React Concurrent Mode

As of this writing, Concurrent mode is experimental. It allows the rendering process interruptible. It doesn’t block the browser from making changes to the DOM and continues rendering in memory.

Before this, Suspense was used for waiting for some code to load (like a spinner). But now, it is used for data fetching, scripts, images, etc. It waits for content to load and then update the UI.

Once they start rendering an update, including creating new DOM nodes and running the code inside components, they cannot interrupt this work. We’ll call this approach “blocking rendering”.

In Concurrent Mode, rendering is not blocking. It is interruptible, and it improves the user experience. It also unlocks new features that weren’t possible before.


  • Legacy Mode: 
  • ReactDOM.render(, rootNode). This is what React apps use today. There are no plans to remove the legacy mode in the observable future — but it won’t be able to support these new features.
  • Blocking Mode: 
  • ReactDOM.createBlockingRoot(rootNode).render(). It is currently experimental. It is intended as a first migration step for apps that want to get a subset of Concurrent Mode features.
  • Concurrent Mode: 
  • ReactDOM.createRoot(rootNode).render(). It is currently experimental. In the future, after it stabilizes, we intend to make it the default React mode. This mode enables all the new features.


npm install react@experimental react-dom@experimental

Enabling Concurrent Mode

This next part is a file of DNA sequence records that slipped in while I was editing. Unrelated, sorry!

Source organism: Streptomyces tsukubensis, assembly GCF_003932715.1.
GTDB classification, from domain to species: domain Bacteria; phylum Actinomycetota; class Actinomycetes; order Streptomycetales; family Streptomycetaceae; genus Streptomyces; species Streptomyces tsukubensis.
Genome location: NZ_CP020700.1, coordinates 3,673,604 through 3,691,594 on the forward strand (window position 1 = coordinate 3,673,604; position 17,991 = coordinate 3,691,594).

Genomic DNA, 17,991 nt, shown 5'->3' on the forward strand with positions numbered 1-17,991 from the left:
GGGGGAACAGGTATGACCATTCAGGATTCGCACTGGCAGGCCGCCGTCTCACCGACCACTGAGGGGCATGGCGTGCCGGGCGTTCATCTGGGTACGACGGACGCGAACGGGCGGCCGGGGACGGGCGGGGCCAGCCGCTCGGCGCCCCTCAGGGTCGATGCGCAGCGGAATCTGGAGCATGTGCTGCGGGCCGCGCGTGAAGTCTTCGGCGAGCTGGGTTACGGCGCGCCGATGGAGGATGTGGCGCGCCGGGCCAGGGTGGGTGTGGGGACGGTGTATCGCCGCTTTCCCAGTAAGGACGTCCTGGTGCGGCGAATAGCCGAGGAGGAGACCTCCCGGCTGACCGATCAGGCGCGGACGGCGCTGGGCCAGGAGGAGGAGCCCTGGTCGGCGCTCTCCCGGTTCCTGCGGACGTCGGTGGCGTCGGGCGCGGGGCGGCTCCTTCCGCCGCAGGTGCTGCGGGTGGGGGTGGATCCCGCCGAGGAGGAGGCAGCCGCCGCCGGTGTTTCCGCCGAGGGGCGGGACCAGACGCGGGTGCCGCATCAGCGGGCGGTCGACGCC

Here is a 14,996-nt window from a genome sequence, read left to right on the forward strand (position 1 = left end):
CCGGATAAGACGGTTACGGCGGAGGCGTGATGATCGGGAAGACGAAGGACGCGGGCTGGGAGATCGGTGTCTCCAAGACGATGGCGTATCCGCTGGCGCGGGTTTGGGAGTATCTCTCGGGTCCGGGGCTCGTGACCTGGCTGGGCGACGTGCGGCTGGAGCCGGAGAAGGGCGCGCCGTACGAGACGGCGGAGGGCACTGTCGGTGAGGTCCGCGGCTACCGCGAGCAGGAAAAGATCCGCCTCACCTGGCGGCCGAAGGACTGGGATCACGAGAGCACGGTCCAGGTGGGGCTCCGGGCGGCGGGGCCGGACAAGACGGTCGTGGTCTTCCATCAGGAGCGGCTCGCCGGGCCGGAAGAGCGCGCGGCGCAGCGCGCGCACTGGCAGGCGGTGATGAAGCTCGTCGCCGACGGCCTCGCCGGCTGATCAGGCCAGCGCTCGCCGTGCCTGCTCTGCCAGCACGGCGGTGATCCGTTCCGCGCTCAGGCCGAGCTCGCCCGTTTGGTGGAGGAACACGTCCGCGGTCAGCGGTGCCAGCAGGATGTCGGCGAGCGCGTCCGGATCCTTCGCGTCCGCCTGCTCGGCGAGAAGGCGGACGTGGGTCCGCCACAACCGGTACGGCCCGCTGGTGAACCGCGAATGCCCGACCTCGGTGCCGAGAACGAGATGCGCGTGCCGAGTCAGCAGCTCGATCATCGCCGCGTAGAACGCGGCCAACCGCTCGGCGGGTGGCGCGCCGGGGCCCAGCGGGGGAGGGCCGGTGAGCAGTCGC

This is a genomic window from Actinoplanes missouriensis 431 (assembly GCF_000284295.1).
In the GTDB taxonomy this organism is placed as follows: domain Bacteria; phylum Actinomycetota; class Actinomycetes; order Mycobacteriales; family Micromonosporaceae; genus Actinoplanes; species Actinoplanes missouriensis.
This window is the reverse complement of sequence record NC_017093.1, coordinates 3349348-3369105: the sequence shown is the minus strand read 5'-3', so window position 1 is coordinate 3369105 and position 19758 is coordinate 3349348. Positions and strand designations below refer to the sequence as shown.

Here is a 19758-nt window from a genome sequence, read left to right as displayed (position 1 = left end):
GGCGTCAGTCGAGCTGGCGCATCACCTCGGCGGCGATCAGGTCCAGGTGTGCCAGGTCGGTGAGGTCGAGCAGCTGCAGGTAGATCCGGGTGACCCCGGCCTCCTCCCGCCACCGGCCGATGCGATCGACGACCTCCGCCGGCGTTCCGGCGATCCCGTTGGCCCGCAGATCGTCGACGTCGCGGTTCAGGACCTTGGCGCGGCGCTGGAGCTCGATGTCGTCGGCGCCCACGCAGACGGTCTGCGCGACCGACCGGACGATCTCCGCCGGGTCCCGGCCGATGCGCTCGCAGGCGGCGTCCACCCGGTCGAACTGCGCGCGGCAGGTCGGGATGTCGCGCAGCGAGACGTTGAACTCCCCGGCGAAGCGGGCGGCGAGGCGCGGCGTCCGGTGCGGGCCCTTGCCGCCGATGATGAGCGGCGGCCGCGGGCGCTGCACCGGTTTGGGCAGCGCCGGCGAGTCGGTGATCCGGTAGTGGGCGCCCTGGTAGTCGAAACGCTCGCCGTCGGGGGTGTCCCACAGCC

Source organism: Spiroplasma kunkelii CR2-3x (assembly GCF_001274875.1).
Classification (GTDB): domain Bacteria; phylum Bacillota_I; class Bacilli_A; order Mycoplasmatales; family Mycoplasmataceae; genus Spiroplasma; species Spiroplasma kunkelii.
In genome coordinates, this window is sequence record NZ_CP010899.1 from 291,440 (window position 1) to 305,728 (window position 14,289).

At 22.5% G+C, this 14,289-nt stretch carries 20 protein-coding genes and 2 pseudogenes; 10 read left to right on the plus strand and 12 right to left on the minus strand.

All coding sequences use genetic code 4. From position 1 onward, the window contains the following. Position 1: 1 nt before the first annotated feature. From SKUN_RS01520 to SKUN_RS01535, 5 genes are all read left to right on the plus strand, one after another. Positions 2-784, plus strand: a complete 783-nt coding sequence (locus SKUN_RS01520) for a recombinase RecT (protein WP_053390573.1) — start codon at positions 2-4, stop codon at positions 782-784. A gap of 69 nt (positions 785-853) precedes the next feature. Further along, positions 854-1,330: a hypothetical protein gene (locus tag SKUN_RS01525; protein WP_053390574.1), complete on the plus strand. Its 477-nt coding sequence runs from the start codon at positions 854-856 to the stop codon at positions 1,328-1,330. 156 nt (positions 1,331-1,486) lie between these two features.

ReactDOM.createRoot(document.getElementById('root')).render(<App />);

Above enables the concurrent mode.


ReactDOM.createBlockingRoot(document.getElementById('root')).render(<App />);

Above enables the blocking mode.
You can not migrate your app directly to concurrent mode, as it introduces semantic changes to react.

Suspense API


Suspense lets your components “wait” for something before they can render, showing a fallback while waiting.

<Suspense fallback={<h1>Loading...</h1>}>
  <Photo />


SuspenseList helps coordinate many components that can suspend by arranging the order in which these components are revealed to the user.

<SuspenseList revealOrder="forwards">
  <Suspense fallback={'Loading...'}>
    <Photo id={1} />
  <Suspense fallback={'Loading...'}>
    <Photo id={2} />


useTransition allows components to avoid undesirable loading states by waiting for content to load before transitioning to the next screen. It also allows components to defer slower, data fetching updates until subsequent renders so that more crucial updates can be rendered immediately.

const [startTransition, isPending] = useTransition({ timeoutMs: 2000 });
        onClick={() => {
          startTransition(() => {


This can be used to keep the application responsive when you have something to render like user input or fetch data. The deferred value is allowed to lag behind.

const deferredValue = useDeferredValue(value, { timeoutMs: 2000 });